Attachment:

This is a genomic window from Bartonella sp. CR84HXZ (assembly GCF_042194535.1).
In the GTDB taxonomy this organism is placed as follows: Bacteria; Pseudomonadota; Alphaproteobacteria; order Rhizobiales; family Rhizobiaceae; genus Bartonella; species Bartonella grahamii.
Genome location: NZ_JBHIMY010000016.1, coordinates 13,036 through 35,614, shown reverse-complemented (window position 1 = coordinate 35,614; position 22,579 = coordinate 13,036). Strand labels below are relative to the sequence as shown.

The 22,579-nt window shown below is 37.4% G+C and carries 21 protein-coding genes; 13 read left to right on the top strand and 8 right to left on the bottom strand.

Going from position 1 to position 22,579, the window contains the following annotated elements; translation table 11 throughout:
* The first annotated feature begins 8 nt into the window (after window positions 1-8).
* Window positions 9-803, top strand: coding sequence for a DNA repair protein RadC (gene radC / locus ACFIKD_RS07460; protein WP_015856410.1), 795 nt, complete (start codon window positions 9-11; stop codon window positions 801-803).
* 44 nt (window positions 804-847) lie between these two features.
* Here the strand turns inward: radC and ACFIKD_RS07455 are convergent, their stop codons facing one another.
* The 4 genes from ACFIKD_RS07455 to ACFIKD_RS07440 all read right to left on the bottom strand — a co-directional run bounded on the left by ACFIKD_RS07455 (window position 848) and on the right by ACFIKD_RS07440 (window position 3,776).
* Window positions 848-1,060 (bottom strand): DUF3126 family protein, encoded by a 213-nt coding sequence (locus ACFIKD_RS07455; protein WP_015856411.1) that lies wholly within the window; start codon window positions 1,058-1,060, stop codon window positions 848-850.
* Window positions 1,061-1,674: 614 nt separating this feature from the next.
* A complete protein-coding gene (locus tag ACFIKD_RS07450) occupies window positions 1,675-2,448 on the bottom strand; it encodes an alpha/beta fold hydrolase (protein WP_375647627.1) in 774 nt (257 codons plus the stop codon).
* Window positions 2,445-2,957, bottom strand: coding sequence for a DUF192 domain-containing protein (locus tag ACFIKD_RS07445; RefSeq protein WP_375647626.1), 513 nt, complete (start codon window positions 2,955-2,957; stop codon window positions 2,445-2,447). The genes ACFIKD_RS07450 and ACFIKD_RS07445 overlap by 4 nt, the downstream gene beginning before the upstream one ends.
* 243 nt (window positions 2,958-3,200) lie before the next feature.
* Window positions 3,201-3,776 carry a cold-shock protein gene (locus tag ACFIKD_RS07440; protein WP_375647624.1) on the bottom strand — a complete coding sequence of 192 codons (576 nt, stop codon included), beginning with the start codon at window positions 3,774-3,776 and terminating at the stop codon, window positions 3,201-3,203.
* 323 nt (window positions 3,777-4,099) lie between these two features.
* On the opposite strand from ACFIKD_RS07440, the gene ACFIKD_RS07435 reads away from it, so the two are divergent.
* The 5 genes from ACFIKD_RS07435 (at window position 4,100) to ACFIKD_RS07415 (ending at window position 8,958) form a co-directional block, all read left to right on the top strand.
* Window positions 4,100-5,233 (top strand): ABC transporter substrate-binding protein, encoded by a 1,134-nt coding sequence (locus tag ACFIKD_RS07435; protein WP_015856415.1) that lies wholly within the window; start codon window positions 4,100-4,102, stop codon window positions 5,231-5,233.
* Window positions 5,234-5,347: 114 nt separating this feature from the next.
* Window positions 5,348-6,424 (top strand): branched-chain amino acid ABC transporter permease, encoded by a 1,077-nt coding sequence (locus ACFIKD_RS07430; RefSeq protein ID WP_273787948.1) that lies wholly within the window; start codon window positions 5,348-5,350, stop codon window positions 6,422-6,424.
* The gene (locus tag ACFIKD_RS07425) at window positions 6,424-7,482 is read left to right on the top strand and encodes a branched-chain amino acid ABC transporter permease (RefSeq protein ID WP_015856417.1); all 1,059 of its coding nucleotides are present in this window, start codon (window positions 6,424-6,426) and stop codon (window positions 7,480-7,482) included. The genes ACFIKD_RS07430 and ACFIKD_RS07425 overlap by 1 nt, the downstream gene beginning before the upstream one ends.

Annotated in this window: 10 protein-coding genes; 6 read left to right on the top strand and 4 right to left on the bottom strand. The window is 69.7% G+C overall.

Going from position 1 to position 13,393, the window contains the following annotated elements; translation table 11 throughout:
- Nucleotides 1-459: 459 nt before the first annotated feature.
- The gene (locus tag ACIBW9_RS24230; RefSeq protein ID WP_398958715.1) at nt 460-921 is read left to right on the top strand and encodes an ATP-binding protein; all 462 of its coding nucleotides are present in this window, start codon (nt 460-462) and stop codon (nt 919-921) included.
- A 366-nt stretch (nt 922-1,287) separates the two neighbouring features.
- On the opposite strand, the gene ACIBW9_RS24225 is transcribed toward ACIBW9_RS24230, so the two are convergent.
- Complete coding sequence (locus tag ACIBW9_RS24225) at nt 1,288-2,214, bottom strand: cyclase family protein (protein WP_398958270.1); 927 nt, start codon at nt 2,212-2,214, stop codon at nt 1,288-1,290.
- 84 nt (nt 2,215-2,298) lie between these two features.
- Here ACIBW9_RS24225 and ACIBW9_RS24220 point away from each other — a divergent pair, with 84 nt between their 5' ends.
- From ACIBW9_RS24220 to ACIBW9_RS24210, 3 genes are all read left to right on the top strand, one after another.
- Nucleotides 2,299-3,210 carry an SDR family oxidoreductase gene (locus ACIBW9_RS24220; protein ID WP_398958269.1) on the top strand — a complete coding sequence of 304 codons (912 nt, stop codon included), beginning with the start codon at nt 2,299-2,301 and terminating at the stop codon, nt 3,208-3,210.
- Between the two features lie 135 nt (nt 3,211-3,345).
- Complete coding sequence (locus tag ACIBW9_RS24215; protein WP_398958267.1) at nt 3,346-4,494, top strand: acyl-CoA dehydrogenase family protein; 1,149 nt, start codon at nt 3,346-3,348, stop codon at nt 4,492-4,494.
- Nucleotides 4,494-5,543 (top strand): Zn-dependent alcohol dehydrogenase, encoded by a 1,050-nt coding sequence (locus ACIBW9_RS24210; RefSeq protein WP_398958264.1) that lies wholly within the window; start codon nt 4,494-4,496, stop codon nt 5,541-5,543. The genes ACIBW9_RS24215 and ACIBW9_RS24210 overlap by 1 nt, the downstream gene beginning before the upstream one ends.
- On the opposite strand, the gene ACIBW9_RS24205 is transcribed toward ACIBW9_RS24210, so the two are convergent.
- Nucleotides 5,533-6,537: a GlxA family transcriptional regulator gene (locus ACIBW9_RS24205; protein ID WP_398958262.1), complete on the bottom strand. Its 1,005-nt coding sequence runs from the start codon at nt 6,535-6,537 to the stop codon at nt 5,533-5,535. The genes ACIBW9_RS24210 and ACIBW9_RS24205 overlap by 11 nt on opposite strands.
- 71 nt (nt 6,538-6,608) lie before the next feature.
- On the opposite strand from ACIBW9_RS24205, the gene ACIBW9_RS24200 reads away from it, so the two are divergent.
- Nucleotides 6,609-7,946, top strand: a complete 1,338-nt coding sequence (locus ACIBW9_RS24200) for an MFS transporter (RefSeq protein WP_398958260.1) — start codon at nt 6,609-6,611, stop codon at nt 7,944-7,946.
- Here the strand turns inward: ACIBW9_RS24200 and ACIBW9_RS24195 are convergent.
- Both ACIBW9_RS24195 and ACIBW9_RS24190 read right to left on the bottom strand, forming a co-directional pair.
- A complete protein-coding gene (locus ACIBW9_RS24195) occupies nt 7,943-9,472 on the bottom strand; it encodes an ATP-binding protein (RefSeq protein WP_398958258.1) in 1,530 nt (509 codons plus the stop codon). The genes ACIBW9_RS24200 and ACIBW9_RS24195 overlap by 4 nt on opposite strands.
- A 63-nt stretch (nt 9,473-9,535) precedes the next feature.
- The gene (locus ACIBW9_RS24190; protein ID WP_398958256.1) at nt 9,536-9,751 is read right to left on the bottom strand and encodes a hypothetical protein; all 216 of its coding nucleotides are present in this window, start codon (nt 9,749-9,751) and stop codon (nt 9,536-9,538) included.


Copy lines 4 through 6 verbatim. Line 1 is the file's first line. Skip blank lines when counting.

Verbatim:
The 22,579-nt window shown below is 37.4% G+C and carries 21 protein-coding genes; 13 read left to right on the top strand and 8 right to left on the bottom strand.

Going from position 1 to position 22,579, the window contains the following annotated elements; translation table 11 throughout:
* The first annotated feature begins 8 nt into the window (after window positions 1-8).